CDG 57 – Canadian Infantry Attack, 1944
The article below is an abridged version of Combat Decision Game #57, “Canadian Infantry Attack, 1944,” written by Andrew H. Hershey. Additional text and illustrations appear in the July 2013 edition of Armchair General® magazine, where you’ll also find additional interactive articles based on the Battle of Trenton, 1776, and the Battle of Minden, 1759. On newsstands now.
This CDG places readers in the role of Brigadier John Godfrey “Jock” Spragge, commander of 7th Infantry Brigade, Canadian Division, near Antwerp. Your mission is to attack across the Leopold Canal, defeat German defenders, and capture and establish bridgeheads north of the canal.
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Canadian Infantry Attack, 1944
Logistics, rightly termed the “sinews of war,” is the lifeblood of modern armies. Keeping the troops fed and clothed, their guns supplied with ammunition, and the tanks and vehicles filled with gas is a vital key to victory. The saying “amateurs study tactics, but professionals study logistics” is a military truism that commanders ignore at their peril.
In early October 1944, the Supreme Allied Commander in World War II’s European Theater, U.S. General Dwight D. “Ike” Eisenhower, confronted a serious logistical challenge as he led his American, British and Canadian armies against Nazi dictator Adolf Hitler’s German forces. After invading German-occupied France on D-Day, June 6, 1944, Ike’s armies broke out of the Normandy beachhead, pushed German forces out of France and were closing on Germany’s western border. Yet the surging Allied armies remained tied to long, tenuous supply lines reaching back across France to the Normandy invasion beaches.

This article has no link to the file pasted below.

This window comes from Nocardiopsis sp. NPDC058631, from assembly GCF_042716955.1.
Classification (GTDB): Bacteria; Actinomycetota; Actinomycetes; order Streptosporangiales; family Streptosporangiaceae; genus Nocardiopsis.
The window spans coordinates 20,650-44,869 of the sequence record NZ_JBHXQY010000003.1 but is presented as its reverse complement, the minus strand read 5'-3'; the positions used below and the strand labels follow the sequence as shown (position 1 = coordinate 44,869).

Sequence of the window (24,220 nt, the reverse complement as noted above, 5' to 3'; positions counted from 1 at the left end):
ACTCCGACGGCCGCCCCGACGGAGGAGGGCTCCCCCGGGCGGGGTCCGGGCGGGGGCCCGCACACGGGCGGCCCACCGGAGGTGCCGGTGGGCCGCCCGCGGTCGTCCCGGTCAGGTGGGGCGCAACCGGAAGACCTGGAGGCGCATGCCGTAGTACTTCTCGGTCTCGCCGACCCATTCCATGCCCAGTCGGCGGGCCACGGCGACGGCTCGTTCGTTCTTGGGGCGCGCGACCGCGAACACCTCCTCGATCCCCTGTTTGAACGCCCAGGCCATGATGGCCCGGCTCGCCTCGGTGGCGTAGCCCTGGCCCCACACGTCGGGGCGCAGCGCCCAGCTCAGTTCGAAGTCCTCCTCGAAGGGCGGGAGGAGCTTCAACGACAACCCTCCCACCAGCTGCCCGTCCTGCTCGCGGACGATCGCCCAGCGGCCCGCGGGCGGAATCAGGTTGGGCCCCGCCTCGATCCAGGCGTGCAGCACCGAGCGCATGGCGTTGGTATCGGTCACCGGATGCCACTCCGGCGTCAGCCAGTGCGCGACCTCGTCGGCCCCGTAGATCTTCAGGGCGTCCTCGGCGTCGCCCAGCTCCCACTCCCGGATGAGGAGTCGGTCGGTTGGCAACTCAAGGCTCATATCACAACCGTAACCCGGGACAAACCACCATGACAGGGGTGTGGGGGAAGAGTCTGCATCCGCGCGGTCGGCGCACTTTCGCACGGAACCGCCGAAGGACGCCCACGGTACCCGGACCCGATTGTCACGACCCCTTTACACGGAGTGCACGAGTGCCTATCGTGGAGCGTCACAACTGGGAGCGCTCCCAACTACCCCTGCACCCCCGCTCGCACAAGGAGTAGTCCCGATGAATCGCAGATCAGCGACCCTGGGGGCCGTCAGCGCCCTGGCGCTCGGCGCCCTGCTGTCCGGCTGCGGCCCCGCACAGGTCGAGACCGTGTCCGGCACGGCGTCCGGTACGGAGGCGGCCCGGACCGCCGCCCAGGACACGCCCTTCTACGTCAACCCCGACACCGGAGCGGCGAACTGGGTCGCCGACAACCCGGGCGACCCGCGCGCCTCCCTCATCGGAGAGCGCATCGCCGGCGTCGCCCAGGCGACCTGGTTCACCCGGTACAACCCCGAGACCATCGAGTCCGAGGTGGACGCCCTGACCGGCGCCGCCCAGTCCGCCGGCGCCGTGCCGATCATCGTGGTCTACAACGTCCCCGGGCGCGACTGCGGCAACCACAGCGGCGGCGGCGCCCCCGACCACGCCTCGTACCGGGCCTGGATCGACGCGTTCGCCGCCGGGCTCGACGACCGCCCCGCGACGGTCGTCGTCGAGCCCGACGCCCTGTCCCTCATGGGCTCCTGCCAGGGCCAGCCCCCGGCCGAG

Although the Allies captured the French port of Cherbourg in June, the Germans’ sabotage of port facilities prevented its full use. Moreover, German garrisons were still holding out in other major French ports, keeping them out of Allied hands. To maintain the logistical flow necessary to propel the Allied drive into Germany and then on to final victory – tens of thousands of tons of food, ammunition and gasoline each day – the Allies desperately needed a large, deepwater port.
On September 4, 1944, British forces liberated Antwerp, Belgium, home to one of the largest deepwater ports in Europe. Yet Antwerp was located on the Scheldt River, over 50 miles from the North Sea, and the Scheldt Estuary and surrounding area remained under German control. Before the vital port of Antwerp could become the solution to Eisenhower’s logistical problems, control of the estuary had to be wrenched from enemy hands.
Armchair General® takes you back to October 5, 1944, in the Scheldt Estuary region of southern Holland and northern Belgium, where you will play the role of Brigadier John Godfrey “Jock” Spragge, commander of 7th Infantry Brigade, 3d Canadian Division. Your mission is to attack across the Leopold Canal, defeat German defenders, and capture and establish bridgeheads north of the canal. Any hope of opening Antwerp’s deepwater port for Allied use depends on seizing control of the estuary. If your mission is a success, the bridgeheads will provide a foothold for launching subsequent attacks to clear the enemy from the region. Failure, on the other hand, will be a serious setback to the supply-starved Allied armies.